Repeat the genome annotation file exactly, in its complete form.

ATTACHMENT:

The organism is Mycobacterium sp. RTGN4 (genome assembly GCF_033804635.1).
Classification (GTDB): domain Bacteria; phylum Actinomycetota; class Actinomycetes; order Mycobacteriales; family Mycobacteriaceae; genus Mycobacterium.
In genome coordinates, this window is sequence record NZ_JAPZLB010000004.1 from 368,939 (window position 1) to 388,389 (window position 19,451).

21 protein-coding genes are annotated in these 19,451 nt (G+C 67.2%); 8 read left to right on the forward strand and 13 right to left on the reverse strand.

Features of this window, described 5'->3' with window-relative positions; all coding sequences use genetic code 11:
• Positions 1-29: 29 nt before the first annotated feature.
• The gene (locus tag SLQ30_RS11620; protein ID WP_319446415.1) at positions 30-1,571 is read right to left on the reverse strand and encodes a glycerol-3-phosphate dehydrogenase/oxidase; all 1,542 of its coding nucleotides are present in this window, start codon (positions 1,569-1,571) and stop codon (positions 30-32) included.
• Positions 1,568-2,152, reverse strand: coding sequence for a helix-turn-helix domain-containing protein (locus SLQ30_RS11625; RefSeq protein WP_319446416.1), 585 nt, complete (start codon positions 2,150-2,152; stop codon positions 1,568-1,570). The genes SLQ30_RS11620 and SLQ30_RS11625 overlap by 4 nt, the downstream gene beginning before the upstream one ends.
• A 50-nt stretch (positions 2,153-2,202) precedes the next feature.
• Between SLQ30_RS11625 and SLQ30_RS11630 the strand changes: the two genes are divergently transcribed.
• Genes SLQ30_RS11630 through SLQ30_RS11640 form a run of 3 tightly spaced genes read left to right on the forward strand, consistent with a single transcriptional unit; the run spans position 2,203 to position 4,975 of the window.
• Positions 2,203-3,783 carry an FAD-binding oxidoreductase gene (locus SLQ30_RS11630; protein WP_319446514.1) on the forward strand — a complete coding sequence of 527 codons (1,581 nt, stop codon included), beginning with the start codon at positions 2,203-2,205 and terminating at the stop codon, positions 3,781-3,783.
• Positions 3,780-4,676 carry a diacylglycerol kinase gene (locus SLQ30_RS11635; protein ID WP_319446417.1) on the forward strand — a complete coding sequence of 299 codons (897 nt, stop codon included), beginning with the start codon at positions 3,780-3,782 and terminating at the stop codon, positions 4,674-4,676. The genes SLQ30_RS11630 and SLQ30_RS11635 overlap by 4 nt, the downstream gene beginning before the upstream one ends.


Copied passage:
The organism is Mycobacterium sp. RTGN4 (genome assembly GCF_033804635.1).
Classification (GTDB): domain Bacteria; phylum Actinomycetota; class Actinomycetes; order Mycobacteriales; family Mycobacteriaceae; genus Mycobacterium.
In genome coordinates, this window is sequence record NZ_JAPZLB010000004.1 from 368,939 (window position 1) to 388,389 (window position 19,451).

21 protein-coding genes are annotated in these 19,451 nt (G+C 67.2%); 8 read left to right on the forward strand and 13 right to left on the reverse strand.

Features of this window, described 5'->3' with window-relative positions; all coding sequences use genetic code 11:
• Positions 1-29: 29 nt before the first annotated feature.
• The gene (locus tag SLQ30_RS11620; protein ID WP_319446415.1) at positions 30-1,571 is read right to left on the reverse strand and encodes a glycerol-3-phosphate dehydrogenase/oxidase; all 1,542 of its coding nucleotides are present in this window, start codon (positions 1,569-1,571) and stop codon (positions 30-32) included.
• Positions 1,568-2,152, reverse strand: coding sequence for a helix-turn-helix domain-containing protein (locus SLQ30_RS11625; RefSeq protein WP_319446416.1), 585 nt, complete (start codon positions 2,150-2,152; stop codon positions 1,568-1,570). The genes SLQ30_RS11620 and SLQ30_RS11625 overlap by 4 nt, the downstream gene beginning before the upstream one ends.
• A 50-nt stretch (positions 2,153-2,202) precedes the next feature.
• Between SLQ30_RS11625 and SLQ30_RS11630 the strand changes: the two genes are divergently transcribed.
• Genes SLQ30_RS11630 through SLQ30_RS11640 form a run of 3 tightly spaced genes read left to right on the forward strand, consistent with a single transcriptional unit; the run spans position 2,203 to position 4,975 of the window.
• Positions 2,203-3,783 carry an FAD-binding oxidoreductase gene (locus SLQ30_RS11630; protein WP_319446514.1) on the forward strand — a complete coding sequence of 527 codons (1,581 nt, stop codon included), beginning with the start codon at positions 2,203-2,205 and terminating at the stop codon, positions 3,781-3,783.
• Positions 3,780-4,676 carry a diacylglycerol kinase gene (locus SLQ30_RS11635; protein ID WP_319446417.1) on the forward strand — a complete coding sequence of 299 codons (897 nt, stop codon included), beginning with the start codon at positions 3,780-3,782 and terminating at the stop codon, positions 4,674-4,676. The genes SLQ30_RS11630 and SLQ30_RS11635 overlap by 4 nt, the downstream gene beginning before the upstream one ends.